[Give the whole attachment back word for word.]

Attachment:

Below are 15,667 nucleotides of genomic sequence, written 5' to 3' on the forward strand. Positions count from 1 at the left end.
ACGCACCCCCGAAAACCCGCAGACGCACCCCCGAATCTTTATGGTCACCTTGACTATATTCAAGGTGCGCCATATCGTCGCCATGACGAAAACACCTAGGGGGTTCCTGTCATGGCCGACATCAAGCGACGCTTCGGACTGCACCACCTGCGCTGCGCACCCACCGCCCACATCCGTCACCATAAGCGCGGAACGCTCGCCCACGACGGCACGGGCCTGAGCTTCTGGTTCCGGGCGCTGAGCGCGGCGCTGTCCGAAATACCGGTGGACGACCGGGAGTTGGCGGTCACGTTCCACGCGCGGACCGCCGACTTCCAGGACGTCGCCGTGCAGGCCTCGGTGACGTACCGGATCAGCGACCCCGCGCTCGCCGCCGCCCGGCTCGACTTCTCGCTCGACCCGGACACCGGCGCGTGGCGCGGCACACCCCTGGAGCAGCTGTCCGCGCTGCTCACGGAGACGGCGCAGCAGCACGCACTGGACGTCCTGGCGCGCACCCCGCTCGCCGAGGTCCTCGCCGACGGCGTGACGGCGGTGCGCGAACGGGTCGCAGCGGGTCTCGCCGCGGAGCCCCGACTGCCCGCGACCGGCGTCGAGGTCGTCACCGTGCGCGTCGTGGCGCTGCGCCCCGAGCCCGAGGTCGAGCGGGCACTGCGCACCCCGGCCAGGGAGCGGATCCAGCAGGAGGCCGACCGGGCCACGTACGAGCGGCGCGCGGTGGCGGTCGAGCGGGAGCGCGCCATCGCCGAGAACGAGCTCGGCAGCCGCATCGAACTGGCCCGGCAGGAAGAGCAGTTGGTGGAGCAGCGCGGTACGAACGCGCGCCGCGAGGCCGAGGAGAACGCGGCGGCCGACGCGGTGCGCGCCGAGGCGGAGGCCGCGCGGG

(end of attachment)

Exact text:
Below are 15,667 nucleotides of genomic sequence, written 5' to 3' on the forward strand. Positions count from 1 at the left end.
ACGCACCCCCGAAAACCCGCAGACGCACCCCCGAATCTTTATGGTCACCTTGACTATATTCAAGGTGCGCCATATCGTCGCCATGACGAAAACACCTAGGGGGTTCCTGTCATGGCCGACATCAAGCGACGCTTCGGACTGCACCACCTGCGCTGCGCACCCACCGCCCACATCCGTCACCATAAGCGCGGAACGCTCGCCCACGACGGCACGGGCCTGAGCTTCTGGTTCCGGGCGCTGAGCGCGGCGCTGTCCGAAATACCGGTGGACGACCGGGAGTTGGCGGTCACGTTCCACGCGCGGACCGCCGACTTCCAGGACGTCGCCGTGCAGGCCTCGGTGACGTACCGGATCAGCGACCCCGCGCTCGCCGCCGCCCGGCTCGACTTCTCGCTCGACCCGGACACCGGCGCGTGGCGCGGCACACCCCTGGAGCAGCTGTCCGCGCTGCTCACGGAGACGGCGCAGCAGCACGCACTGGACGTCCTGGCGCGCACCCCGCTCGCCGAGGTCCTCGCCGACGGCGTGACGGCGGTGCGCGAACGGGTCGCAGCGGGTCTCGCCGCGGAGCCCCGACTGCCCGCGACCGGCGTCGAGGTCGTCACCGTGCGCGTCGTGGCGCTGCGCCCCGAGCCCGAGGTCGAGCGGGCACTGCGCACCCCGGCCAGGGAGCGGATCCAGCAGGAGGCCGACCGGGCCACGTACGAGCGGCGCGCGGTGGCGGTCGAGCGGGAGCGCGCCATCGCCGAGAACGAGCTCGGCAGCCGCATCGAACTGGCCCGGCAGGAAGAGCAGTTGGTGGAGCAGCGCGGTACGAACGCGCGCCGCGAGGCCGAGGAGAACGCGGCGGCCGACGCGGTGCGCGCCGAGGCGGAGGCCGCGCGGG